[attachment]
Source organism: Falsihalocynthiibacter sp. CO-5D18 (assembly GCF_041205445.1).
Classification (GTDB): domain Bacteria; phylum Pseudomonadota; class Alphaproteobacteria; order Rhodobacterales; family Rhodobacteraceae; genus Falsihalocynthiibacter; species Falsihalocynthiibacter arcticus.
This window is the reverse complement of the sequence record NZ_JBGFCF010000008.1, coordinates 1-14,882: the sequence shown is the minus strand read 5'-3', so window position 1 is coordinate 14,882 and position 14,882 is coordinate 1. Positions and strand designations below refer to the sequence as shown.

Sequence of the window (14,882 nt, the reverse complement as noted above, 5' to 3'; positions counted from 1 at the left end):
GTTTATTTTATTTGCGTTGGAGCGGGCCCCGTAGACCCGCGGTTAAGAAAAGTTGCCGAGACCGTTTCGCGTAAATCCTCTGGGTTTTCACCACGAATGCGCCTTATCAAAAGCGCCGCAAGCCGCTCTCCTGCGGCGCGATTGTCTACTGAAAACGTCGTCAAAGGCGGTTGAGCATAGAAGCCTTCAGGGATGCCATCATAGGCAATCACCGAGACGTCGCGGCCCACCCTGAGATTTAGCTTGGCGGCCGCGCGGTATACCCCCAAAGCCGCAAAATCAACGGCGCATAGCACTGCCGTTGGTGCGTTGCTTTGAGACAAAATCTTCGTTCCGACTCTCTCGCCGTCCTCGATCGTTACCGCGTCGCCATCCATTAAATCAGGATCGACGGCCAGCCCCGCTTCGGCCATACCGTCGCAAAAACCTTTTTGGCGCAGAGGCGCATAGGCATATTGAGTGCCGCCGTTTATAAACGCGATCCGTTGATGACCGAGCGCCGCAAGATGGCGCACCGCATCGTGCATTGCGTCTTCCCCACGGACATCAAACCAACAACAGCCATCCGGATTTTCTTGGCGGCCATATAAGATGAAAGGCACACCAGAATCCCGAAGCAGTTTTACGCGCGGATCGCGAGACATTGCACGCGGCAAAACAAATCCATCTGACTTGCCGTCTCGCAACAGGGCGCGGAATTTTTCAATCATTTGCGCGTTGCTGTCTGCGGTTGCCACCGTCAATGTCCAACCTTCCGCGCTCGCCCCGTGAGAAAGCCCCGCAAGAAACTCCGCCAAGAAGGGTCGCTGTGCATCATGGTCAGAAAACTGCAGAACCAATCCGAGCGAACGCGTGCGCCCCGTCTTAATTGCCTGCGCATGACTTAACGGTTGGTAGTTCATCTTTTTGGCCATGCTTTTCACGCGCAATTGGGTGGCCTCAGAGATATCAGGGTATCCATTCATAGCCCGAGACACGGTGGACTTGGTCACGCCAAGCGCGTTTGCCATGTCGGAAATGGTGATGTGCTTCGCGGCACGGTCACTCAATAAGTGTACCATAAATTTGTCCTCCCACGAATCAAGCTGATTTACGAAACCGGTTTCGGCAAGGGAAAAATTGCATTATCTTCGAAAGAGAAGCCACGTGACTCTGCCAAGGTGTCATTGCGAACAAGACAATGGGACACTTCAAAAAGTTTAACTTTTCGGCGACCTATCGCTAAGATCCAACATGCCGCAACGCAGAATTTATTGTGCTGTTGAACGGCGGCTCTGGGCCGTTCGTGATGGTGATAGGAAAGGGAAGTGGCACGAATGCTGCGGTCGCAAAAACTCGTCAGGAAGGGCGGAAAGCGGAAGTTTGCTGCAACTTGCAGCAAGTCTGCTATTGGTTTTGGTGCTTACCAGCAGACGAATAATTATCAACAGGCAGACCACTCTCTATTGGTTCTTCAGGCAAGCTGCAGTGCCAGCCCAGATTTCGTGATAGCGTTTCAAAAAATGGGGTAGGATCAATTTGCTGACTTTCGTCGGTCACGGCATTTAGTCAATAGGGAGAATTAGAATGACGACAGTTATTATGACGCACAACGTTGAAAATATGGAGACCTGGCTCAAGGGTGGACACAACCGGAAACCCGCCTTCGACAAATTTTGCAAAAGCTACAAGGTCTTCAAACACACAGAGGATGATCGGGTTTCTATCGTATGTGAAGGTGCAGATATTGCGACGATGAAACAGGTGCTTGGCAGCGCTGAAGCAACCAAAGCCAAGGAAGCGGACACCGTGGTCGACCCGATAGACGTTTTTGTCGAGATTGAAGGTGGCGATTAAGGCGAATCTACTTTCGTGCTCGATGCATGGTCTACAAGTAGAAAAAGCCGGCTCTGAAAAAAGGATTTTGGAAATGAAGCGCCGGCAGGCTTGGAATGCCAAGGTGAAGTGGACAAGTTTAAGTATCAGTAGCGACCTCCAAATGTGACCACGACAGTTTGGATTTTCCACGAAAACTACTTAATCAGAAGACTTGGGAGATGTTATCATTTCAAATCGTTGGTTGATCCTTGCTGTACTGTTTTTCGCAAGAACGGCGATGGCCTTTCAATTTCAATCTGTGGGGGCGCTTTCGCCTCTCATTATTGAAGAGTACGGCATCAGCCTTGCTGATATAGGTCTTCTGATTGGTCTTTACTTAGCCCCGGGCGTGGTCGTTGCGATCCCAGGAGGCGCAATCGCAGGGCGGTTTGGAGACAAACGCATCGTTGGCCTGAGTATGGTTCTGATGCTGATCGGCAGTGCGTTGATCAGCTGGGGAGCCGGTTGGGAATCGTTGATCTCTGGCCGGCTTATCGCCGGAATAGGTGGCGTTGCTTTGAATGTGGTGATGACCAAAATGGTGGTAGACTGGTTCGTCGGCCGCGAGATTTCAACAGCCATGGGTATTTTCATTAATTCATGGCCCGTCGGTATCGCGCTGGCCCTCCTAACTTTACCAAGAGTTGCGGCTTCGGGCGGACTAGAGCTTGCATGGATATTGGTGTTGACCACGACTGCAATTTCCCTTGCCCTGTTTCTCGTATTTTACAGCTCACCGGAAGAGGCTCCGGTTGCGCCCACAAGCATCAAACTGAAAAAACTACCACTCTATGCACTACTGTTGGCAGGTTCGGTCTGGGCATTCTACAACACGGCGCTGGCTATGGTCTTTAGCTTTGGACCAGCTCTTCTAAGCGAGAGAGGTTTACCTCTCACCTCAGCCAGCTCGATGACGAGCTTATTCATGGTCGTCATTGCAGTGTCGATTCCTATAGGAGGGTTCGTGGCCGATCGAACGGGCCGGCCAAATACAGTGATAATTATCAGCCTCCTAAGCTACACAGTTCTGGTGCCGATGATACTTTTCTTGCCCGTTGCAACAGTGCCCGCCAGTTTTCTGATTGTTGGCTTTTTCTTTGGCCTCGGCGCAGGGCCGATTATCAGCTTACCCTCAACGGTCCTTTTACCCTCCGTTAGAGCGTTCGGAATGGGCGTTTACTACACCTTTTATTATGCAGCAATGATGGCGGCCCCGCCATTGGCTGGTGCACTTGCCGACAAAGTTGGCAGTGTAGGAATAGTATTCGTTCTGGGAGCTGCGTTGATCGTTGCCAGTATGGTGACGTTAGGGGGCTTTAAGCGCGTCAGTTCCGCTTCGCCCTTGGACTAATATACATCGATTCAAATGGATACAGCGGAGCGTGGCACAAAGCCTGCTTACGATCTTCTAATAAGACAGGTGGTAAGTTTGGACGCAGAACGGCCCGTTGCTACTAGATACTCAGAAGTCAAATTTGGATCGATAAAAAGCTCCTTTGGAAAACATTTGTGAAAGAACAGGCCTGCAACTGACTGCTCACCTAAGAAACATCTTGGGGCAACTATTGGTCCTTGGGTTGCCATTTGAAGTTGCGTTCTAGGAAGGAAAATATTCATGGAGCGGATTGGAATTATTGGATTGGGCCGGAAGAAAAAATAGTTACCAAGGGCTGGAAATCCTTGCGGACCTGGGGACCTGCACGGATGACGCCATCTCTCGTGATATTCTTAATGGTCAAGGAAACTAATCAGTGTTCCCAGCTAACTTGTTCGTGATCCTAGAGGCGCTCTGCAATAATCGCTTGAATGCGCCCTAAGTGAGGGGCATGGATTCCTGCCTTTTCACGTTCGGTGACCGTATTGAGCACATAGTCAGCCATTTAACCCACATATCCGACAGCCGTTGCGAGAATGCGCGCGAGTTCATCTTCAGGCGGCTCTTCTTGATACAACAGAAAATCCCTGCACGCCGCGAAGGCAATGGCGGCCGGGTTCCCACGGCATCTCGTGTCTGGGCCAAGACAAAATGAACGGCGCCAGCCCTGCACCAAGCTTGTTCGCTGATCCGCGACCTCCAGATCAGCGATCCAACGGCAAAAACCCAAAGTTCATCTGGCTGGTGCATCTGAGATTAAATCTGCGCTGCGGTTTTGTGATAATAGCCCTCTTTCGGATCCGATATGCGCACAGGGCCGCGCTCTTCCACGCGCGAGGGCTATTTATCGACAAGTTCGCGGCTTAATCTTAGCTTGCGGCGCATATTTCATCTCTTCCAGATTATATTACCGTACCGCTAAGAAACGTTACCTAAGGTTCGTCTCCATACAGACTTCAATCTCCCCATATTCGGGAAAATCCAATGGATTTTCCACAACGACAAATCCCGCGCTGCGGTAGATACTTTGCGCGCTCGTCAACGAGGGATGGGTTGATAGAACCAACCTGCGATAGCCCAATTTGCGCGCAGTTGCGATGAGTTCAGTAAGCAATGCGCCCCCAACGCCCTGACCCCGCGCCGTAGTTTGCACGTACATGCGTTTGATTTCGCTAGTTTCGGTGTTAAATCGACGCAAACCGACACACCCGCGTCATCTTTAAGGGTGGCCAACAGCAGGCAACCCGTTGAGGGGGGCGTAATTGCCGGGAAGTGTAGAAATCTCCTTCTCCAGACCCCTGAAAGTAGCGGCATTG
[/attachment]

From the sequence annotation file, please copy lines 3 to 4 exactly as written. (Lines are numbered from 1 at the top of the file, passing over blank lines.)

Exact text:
This window is the reverse complement of the sequence record NZ_JBGFCF010000008.1, coordinates 1-14,882: the sequence shown is the minus strand read 5'-3', so window position 1 is coordinate 14,882 and position 14,882 is coordinate 1. Positions and strand designations below refer to the sequence as shown.

Sequence of the window (14,882 nt, the reverse complement as noted above, 5' to 3'; positions counted from 1 at the left end):